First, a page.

With everything on hand, let’s start planting!
Fill up the containers with soil or soil mix. Moist the soil and put 2 to 3 seeds per compartment and water them lightly. Regularly water the plant as they grow.
To germinate, most seedlings should be kept in 60 to 80 degrees. Other seeds like peppers, eggplants and water melons needs 80 to 90 degrees.
Transplanting your seedlings outside at the right time is critical to their proper development. Exposing them early may give them a difficult time to survive the outside environment and they may become pot bound in their container when kept too long.
How will you know that your seedlings are ready to be transplanted out in your garden? The best way to tell if your plant is ready is not to see how tall the plant has grown, but the number of true leaves that has appeared. When the seedling has 3 or more true leaves then it’s ready to be planted outside your garden. Do not confuse yourself with the first leaves that will emerge after you plant the seed, these leaves are called cotyledons. They are not true leaves and they look different, but they play a very important role in the plants’ development. Cotyledons will provide stored food to the seedlings during its growing stage, and only for a short time.
Harden the seedlings when they are big enough by gradually exposing them outside a few hours each day before the transplanting time arrives. This will also let your plant adjust to their new environment.
You may shorten the growing time of your transplant when no favorable growing conditions can be provided and transfer them earlier in the garden.
It’s not really that difficult, right?… The reward comes during harvest time.
Have fun growing your seedlings!

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Why Build Your Own Square Foot Garden?

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For a neophyte gardener, a square foot garden is an ideal way to start. It’s simple and you don’t need to be a carpenter to build one. Working on this type of garden is a great way to learn how to grow and harvest a succession of fresh produce. Even seniors will surely like working on gardens that is not physically demanding. Because it’s square, it is much easier to fertilize and to water by hand. There is also less weeding to do as each square foot is dedicated to crops. Even pest control becomes easier.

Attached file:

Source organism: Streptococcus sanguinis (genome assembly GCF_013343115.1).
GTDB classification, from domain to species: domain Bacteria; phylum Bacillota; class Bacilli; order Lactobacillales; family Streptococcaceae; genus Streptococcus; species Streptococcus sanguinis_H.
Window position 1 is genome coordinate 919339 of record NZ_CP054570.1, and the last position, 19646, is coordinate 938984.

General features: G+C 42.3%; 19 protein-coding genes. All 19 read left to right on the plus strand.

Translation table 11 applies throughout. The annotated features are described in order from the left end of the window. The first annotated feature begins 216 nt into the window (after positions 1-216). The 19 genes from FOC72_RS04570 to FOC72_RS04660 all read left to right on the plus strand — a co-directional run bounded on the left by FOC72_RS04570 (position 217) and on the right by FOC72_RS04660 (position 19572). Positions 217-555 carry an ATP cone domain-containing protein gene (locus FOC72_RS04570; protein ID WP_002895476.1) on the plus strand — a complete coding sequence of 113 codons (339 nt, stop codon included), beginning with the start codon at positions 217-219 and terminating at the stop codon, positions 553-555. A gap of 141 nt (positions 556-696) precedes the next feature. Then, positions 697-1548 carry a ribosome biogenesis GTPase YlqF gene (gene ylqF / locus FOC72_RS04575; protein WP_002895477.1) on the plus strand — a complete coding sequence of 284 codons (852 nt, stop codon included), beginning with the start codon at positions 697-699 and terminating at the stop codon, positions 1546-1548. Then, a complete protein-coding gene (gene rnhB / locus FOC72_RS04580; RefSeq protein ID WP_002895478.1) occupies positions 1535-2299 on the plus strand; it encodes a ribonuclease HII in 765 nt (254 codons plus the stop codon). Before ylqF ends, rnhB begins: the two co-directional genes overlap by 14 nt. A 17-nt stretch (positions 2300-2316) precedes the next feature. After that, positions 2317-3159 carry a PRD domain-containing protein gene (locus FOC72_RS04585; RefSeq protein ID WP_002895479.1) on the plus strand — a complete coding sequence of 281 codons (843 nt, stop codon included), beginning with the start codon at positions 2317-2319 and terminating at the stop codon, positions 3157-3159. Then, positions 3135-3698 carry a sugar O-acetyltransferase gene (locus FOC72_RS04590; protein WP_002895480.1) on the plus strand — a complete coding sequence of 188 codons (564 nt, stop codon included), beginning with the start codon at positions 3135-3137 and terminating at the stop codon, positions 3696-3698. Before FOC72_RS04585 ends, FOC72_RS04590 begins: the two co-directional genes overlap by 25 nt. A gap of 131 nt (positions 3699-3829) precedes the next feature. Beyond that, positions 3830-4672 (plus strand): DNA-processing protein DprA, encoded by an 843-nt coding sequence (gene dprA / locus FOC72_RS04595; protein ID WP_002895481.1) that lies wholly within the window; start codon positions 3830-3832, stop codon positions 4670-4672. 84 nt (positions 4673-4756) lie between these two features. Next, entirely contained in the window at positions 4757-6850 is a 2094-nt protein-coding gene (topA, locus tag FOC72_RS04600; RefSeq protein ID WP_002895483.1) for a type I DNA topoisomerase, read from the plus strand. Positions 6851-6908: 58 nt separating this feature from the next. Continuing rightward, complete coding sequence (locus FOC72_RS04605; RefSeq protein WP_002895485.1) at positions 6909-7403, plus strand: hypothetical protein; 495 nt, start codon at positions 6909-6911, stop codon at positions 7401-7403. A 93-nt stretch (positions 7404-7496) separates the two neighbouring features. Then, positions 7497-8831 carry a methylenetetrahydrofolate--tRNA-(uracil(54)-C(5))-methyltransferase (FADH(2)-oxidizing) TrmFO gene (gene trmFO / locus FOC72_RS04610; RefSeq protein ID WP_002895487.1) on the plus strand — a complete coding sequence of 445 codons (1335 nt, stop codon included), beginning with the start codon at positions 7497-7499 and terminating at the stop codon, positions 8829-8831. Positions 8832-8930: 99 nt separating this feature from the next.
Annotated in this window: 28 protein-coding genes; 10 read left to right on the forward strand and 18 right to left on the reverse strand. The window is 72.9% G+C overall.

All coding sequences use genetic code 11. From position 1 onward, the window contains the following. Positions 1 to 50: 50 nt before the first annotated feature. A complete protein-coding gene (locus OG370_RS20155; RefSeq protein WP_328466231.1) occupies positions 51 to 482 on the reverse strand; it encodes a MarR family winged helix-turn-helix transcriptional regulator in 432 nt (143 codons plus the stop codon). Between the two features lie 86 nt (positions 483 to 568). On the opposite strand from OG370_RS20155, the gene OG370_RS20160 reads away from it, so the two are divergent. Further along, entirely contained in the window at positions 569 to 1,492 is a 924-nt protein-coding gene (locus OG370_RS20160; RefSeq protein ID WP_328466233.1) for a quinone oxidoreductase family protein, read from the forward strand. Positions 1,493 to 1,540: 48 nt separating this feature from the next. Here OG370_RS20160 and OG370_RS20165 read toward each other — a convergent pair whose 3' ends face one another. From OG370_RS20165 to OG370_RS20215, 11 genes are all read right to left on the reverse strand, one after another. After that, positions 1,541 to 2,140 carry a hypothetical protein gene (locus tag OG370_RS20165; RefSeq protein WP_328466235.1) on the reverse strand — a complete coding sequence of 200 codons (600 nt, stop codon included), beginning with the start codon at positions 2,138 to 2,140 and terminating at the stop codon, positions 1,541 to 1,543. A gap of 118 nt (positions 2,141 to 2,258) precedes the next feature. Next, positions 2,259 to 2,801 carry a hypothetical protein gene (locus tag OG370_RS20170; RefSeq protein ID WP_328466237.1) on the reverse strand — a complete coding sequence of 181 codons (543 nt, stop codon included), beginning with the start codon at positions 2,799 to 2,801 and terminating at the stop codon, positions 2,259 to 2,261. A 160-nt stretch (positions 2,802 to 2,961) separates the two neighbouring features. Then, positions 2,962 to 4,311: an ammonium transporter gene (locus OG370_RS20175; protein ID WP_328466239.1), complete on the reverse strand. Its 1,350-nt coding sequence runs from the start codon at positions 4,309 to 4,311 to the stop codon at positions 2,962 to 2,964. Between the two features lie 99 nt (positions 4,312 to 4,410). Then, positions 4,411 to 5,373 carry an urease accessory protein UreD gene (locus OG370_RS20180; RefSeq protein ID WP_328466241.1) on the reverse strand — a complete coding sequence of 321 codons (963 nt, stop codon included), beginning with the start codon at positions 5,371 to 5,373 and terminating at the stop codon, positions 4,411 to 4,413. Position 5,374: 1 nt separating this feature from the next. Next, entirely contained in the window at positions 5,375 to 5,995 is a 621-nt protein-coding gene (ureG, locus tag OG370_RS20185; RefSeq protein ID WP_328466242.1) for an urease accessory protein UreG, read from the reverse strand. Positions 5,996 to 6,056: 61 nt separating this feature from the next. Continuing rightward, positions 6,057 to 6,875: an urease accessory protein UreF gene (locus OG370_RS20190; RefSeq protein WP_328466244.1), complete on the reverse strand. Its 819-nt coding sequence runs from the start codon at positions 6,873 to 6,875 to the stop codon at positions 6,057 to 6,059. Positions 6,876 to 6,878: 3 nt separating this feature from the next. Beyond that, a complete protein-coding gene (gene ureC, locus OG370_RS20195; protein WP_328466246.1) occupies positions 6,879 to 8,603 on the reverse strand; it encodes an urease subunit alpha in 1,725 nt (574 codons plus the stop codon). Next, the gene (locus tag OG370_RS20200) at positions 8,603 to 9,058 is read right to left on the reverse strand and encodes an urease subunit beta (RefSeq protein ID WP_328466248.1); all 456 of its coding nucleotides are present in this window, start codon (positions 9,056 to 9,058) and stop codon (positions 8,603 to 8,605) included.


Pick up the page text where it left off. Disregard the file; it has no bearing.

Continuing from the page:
Starting on a single box bed is ideal for beginners but working on several boxes or raised beds is more exciting. To have an effective square foot garden you will need to know some basics in building and maintaining one.
Just like in any project, you need to plan out how you like your garden to look. Design a layout that will best suit the area you have chosen. Since most vegetables and herbs, loves the sun, the spot should be getting at least six hours of sunlight daily and near a water source too if possible.
Start constructing your box beds which will hold your soil mix by assembling eight pieces of 4’ lengths of 2 x 6 lumber. Nail them together to form 2 level boxes that is 12 inches deep. If you are making several beds, arrange them at least 3 feet apart to provide walkways so you never have to step on your growing soil while watering or weeding the garden from all sides. Placing gravel in-between each bed will not only make your raised garden look clean, but more importantly, help the plants to grow quickly by reflecting the sunlight and warming the beds.
When you have completed spreading out your boxes, cover the inside of each box of newspapers to suppress the weeds and begin filling up each box with the soil mix you made. Be sure to spread the soil mix evenly by raking them well. The next thing to do is the most important part and that is putting the grid on top of each box. Form a grid of 16 squares. The grid will be your guide when you start planting.
Select the crops that you wish to grow and plant one type in each square. Avoid overcrowding by establishing their spacing requirement. When using seeds, plant 2 to 3 seeds only per hole.
Once planting is done, regularly hand water your garden using warm water (best if you have sun-warmed water) which promote growth of young plants by warming the soil. After harvesting a square foot, add compost and plant again with a different crop.
If you’re switching to a healthy lifestyle, this is your best source of garden fresh food.
Have fun building one!